UC Berkeley (Haas) Admissions Essays and Deadlines for 2015-2016

UC Berkeley (Haas) Admissions EssaysThe Haas School of Business at UC Berkeley recently published its MBA admissions deadlines and essays for the coming application season. After chopping away at its essay count in the recent past, Haas has held steady this year, keeping the required essay count at three. But, interestingly, the school has made some changes that make this year’s application look more like the application that Haas used two years ago. We’ll dig in and tell you everything you need to know below.

Now let’s dig in! Here are Haas’s deadlines and essays for the Class of 2018, followed by our comments in italics:

Berkeley (Haas) Application Deadlines
Round 1: October 1, 2015
Round2: January 7, 2016
Round 3: March 31, 2016

Haas’s Round 1 and Round 2 deadlines are exactly the same as they were last year. The one bit of news here is that while the school used to wait until mid-January to notify Round 1 applicants, now applying in Round 1 means that you will get your decision by December 17, giving you at least a couple of weeks before most schools’ Round 2 deadlines, should you need to scramble and apply to some backup schools. Looking at Round 3, Haas pushed back this deadline by nearly three weeks vs. last year, matching similar moves at some other top schools to hopefully catch a few more great candidates who may have missed the earlier rounds.

Berkeley (Haas) Application Essays

  • If you could choose one song that expresses who you are, what is it and why? (250 words)

    This question is new this year, although Haas actually used it before dropping it last year. Now it’s back, and it’s clear that the Haas admissions team wants to get past the normal jargon and stuffy language and get a real sense of your personality here. That means you shouldn’t be afraid to have a little fun or reveal the real you here. If an admissions officer reads this essay and then still has no sense of what it would be like to meet you in person, then you haven’t made good use of this essay. That doesn’t mean your choice of a song needs to be wacky or so deep that it will make the reader cry, but avoid the temptation to choose a song that merely echoes one of the more straightforward themes you will cover below. And, we’re willing to take bets on the number of applicants who say their favorite song is John Lennon’s “Imagine”… Save the high-minded “I want to save the world” stuff for another essay! This one is more for just helping admissions officers feel like they know you at least a little bit.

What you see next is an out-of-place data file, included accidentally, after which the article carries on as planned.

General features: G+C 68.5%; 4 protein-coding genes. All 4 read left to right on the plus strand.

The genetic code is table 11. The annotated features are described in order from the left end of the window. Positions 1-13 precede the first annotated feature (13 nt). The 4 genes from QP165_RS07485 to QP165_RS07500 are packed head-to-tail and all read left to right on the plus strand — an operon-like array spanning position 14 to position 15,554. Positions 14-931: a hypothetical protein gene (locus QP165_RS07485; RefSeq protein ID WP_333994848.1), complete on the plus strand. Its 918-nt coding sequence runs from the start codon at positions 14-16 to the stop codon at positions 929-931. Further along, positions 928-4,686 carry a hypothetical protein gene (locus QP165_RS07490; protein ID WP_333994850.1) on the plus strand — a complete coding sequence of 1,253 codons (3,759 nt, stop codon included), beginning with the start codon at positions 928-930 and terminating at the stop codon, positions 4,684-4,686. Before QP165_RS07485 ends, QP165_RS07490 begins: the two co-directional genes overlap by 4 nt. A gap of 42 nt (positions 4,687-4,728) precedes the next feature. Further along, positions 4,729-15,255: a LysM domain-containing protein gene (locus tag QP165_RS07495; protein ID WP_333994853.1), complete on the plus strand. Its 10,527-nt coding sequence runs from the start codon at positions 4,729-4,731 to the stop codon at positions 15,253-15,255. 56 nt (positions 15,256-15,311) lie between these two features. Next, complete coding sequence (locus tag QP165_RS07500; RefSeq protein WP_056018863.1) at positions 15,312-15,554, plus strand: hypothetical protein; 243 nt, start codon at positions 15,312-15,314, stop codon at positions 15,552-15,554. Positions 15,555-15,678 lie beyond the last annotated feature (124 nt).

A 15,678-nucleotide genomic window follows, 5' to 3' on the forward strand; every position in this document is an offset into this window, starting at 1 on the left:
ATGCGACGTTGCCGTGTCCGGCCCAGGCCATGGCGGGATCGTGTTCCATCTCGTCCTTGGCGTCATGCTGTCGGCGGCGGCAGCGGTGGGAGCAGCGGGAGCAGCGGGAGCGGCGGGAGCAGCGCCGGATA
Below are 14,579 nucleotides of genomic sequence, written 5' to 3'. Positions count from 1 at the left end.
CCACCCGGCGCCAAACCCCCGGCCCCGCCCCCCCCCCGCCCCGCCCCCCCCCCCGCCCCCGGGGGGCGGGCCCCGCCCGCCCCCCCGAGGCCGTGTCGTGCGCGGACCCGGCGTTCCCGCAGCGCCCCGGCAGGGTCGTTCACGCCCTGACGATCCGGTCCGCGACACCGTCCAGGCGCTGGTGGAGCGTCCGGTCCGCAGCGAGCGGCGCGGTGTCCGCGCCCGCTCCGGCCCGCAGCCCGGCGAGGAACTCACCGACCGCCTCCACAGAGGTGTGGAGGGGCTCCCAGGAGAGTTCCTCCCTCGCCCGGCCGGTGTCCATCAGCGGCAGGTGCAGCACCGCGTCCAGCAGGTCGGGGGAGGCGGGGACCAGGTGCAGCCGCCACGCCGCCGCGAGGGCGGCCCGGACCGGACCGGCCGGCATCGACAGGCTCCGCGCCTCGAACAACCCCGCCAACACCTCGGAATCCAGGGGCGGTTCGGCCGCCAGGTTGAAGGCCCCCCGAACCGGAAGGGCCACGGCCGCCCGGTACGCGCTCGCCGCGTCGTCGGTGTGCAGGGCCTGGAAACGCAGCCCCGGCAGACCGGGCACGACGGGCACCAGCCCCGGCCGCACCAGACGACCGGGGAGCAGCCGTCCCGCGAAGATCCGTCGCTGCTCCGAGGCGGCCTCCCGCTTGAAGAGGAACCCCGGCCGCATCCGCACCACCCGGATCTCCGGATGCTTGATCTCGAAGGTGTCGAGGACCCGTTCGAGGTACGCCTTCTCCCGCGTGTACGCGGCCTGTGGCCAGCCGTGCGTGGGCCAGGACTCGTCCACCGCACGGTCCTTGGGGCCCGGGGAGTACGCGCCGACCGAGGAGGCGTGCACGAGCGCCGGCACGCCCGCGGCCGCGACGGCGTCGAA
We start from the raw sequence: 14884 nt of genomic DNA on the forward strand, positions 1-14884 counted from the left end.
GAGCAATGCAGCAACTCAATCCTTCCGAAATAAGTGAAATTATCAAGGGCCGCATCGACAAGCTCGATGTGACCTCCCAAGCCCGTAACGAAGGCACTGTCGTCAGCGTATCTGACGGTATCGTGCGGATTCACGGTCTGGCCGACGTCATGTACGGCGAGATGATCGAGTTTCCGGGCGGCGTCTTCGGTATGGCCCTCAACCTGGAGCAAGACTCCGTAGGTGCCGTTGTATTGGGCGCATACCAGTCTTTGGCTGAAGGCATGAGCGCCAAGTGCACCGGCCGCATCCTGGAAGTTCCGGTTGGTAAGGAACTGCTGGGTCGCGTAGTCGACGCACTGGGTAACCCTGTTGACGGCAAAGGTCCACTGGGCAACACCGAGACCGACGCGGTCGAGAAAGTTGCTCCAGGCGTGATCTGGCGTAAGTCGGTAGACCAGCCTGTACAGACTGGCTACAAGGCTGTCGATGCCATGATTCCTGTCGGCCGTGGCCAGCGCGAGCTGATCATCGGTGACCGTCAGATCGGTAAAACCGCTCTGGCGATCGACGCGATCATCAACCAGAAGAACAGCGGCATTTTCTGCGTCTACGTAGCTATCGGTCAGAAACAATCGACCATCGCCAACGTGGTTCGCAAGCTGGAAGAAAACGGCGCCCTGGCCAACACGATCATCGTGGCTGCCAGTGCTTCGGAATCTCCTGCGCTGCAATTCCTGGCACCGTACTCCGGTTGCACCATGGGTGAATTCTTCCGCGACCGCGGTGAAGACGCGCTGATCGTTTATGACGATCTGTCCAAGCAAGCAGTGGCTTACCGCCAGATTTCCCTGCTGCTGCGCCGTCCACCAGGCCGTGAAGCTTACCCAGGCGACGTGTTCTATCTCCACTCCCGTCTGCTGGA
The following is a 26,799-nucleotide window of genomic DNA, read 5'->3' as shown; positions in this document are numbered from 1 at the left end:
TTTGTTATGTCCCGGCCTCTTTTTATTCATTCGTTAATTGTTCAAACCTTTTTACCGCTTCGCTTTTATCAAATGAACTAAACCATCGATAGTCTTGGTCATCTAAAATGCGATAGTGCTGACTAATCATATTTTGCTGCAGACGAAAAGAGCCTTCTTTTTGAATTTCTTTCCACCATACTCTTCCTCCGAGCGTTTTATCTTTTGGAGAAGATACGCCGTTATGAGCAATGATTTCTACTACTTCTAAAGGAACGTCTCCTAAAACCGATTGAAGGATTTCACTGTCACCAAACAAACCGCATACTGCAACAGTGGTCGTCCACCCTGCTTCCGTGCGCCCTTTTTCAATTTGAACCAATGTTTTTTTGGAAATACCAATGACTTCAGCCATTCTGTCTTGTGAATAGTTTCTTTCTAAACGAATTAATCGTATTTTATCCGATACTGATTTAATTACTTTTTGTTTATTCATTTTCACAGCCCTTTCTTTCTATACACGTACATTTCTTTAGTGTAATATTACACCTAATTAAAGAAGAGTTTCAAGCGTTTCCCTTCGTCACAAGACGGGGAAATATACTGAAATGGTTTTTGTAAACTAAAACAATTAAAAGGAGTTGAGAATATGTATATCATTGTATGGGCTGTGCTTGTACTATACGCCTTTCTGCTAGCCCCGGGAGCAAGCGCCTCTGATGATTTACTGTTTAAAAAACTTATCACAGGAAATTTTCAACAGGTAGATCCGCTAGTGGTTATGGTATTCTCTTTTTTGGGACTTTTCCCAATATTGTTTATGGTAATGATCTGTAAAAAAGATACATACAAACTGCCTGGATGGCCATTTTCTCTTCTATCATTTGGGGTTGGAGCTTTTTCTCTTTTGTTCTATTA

• Please respond to one of the following prompts: (250 words)
    – Describe an experience that has fundamentally changed the way you see the world and how it transformed you.
    – Describe a significant accomplishment and why it makes you proud.
    – Describe a difficult decision you have made and why it was challenging.